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Is Building A Duplex A Good Investment?

By Laura Anderson

Everyone loves a great deal, which is why home builders may be tempted by the idea of getting two homes for the price of one.

Although it costs more to build a duplex than a single freestanding house, it’s usually cheaper than building two houses, and because both dwellings are on the same block, the land costs less than two separate lots.

Duplex projects have the potential for significant profits, but considering the hidden costs, determining whether a duplex is a good investment depends on several factors and diligent number crunching.

What is a duplex and what are the benefits?

A duplex is a single residential building with two dwellings under the one roof and a dividing wall between.

Also known as a dual occupancy, each side is a completely separate home, with its own entrance, amenities and yard.

Duplexes are sometimes on one title, meaning both halves must be sold together. If a duplex is subdivided into two separate titles, each home can be sold separately.

The biggest appeal for investors is the value added to the property when a duplex development is complete, according to director of Duplex Invest Paul Bieg.

“Those sorts of development wouldn’t exist unless there’s the potential to make money,” he said.

Two rental incomes from one asset also entices investors, and founder of Au Architecture, Swarup Dutta, said rental return was often above average.

“The yield is higher,” he said. “You get a higher square-metre rate, because you’re not wasting too much of the block.”

The return on investment is what appealed to investor Suresh Patel, one of Duplex Invest’s clients.

The project he recently completed in Port Macquarie cost $621,346 in total, including the purchase price of the land, construction costs, and fees for the development application, subdivision and strata titling.

The property is now valued at $880,000, creating almost $260,000 in equity in one year, and returning $760 in rent each week.

“Building a duplex creates equity and at the same time, it’s a higher rental return as well,” Mr Patel said.

What are the hidden costs of building a duplex?

Duplexes generally require large, wide or dual-frontage blocks, and appropriate zoning to subdivide the property into two separate lots.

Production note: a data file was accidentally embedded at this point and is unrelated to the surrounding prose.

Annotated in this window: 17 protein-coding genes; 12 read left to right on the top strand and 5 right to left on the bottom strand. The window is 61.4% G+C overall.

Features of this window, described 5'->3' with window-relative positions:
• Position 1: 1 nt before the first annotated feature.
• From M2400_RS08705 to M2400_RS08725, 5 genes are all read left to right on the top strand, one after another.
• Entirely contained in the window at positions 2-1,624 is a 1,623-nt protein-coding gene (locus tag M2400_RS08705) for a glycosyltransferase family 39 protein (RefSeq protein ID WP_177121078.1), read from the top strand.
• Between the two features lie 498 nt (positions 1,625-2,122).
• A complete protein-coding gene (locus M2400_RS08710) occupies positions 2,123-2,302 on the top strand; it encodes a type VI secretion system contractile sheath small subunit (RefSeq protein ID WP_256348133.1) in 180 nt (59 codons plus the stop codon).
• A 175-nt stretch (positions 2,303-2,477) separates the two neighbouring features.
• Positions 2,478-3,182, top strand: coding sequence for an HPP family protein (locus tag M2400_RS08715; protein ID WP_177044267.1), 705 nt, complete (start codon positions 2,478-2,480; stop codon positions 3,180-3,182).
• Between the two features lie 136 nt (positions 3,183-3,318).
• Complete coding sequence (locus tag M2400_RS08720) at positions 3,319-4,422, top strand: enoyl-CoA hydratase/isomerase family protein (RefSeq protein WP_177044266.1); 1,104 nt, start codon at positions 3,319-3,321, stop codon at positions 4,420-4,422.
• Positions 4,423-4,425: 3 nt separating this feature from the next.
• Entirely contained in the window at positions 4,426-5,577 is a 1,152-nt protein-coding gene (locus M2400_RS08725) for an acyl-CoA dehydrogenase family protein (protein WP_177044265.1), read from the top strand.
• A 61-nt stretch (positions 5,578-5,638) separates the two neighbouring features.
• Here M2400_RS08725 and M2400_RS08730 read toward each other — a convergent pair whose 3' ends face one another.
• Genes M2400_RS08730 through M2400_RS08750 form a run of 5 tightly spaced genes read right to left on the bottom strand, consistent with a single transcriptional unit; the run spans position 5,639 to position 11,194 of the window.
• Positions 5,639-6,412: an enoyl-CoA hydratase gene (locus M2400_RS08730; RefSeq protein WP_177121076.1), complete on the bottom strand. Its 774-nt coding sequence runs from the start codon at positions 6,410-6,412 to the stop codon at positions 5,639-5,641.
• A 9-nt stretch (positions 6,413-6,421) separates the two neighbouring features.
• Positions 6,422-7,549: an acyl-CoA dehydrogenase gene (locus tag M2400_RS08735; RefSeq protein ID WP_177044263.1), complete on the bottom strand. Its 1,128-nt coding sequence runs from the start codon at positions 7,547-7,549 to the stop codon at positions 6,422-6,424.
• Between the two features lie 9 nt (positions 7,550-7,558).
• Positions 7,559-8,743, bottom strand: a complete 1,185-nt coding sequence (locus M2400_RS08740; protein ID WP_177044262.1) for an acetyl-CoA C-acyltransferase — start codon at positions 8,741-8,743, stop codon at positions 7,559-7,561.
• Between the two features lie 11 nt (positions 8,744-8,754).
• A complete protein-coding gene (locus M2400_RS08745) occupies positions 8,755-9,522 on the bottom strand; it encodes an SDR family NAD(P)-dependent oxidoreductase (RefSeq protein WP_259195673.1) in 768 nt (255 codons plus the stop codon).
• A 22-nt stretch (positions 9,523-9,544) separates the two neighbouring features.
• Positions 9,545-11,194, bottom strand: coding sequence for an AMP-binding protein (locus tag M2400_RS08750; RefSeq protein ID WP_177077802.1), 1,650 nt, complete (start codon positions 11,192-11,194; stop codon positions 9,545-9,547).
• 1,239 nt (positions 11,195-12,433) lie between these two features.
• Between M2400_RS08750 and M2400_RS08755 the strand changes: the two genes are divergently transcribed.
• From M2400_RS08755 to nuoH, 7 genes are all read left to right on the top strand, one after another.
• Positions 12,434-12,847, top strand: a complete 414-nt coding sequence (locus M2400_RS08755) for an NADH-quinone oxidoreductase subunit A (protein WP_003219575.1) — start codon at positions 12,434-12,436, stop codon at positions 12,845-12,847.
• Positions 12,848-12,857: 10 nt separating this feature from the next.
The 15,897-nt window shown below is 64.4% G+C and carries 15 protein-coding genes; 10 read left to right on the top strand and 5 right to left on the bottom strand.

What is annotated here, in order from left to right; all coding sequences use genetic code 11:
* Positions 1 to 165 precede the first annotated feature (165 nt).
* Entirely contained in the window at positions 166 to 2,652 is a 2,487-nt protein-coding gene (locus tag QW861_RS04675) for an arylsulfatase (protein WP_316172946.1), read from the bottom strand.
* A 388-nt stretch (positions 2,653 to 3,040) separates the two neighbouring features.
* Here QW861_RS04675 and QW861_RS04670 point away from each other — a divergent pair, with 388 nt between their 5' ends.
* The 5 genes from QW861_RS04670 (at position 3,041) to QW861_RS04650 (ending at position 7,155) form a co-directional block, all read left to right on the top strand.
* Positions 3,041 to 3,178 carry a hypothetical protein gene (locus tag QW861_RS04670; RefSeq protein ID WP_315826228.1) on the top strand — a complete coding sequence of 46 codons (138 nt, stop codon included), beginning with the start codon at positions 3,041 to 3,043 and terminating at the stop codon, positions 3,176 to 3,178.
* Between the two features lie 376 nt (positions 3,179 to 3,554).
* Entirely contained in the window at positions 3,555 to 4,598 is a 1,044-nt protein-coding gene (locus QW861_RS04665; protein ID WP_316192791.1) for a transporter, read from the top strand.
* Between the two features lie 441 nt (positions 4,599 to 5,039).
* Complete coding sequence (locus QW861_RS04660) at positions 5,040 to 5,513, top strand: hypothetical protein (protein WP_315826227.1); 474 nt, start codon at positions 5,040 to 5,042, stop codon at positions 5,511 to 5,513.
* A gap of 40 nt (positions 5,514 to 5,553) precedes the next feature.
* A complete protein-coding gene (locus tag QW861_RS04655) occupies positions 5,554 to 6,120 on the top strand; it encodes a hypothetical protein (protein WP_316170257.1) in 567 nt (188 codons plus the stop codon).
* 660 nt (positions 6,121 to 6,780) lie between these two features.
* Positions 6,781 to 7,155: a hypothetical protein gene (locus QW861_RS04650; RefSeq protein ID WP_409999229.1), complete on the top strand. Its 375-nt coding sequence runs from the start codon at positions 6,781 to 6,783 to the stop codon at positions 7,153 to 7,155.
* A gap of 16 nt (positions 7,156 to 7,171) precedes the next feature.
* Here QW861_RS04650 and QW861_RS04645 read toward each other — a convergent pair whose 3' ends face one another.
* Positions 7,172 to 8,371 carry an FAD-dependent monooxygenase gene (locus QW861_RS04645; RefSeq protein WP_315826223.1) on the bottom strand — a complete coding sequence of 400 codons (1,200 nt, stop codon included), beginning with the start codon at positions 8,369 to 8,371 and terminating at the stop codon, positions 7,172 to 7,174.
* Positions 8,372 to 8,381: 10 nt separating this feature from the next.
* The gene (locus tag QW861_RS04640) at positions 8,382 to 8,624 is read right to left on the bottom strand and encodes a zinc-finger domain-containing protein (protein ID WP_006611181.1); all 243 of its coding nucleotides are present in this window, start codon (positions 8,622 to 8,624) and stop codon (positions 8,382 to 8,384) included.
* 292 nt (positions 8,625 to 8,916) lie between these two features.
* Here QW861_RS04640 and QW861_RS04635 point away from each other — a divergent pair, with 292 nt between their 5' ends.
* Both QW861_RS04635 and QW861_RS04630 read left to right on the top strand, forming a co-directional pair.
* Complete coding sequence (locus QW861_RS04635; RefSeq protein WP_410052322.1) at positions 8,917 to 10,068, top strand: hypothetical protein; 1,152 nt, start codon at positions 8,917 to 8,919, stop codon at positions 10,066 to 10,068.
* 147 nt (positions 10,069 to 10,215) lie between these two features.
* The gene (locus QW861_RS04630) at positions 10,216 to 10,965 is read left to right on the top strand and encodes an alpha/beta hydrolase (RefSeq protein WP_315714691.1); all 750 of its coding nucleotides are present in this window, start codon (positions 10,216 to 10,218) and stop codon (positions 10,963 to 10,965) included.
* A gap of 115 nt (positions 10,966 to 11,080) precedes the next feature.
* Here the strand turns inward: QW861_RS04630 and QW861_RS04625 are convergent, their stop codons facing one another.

Mr Dutta said suitable sites may command premium prices, as other buyers may have the same idea. “Sometimes the premium is so high that you might not make as much money,” he said.

Subdivision of a property isn’t straightforward and can costs thousands in consulting fees to town planners. “It’s not a DIY type of project,” Mr Dutta said.

Mr Bieg said the cost of this process surprised many buyers. “That portion is between $40,000 and $50,000,” he said.

Blocks with existing approval can minimise the hassle, but generally cost more than a comparable site.

Leatitia Sieders, another of Mr Bieg’s clients, took this approach when building her duplex.

“Because it was already approved it saved me a lot of time owning the land, and reduced my holding costs,” she said. “Having something that was ready to go saved me thousands of dollars.”

Design, approval and construction often takes more than a year, and holding costs can include loan repayments, council rates and land tax.

Daniel Mulherrin, from Taylor Willis Town Planners, said those taking the knock-down-rebuild route need to factor in demolition, which costs up to $20,000. “Typically it’s easier if there’s nothing on the site,” he said.

For those planning on selling a duplex within five years of completion, the transaction may need to include GST, which can affect overall profits. Capital gains tax is also payable on properties that aren’t a principal place of residence.

How can you make sure a duplex investment pays off?

To determine how much equity will be generated, investors should look at recent sales to estimate the value of each dwelling upon completion, and compare this with the purchase price and costs.

Buyer’s agent and Property Mavens founder Miriam Sandkuhler said suburb fundamentals are important for duplex builders.

“Location is paramount, so proximity to amenities, public transport, or parks – your typical growth drivers that apply to any property to maximise its chance to grow in value will apply to a duplex.”

The area will also affect the type of duplex constructed. “If you’ve got low land value you don’t want to overcapitalise on the quality of the build,” she said, adding that duplexes in areas with high land values should be finished to a high standard to reflect market expectations.

If there are a lot of duplexes in one area, oversupply can put downward pressure on rental return. “Try and develop them where they are the exception and not the norm,” she said.

Mr Mulherrin said site selection was critical, adding that town planners can advise buyers which developments are allowed before purchase.

“A dual occupancy definitely has potential for making money,” he said. “But it can also be a loss for someone buying into a property thinking it’s suitable for development and it’s not.”

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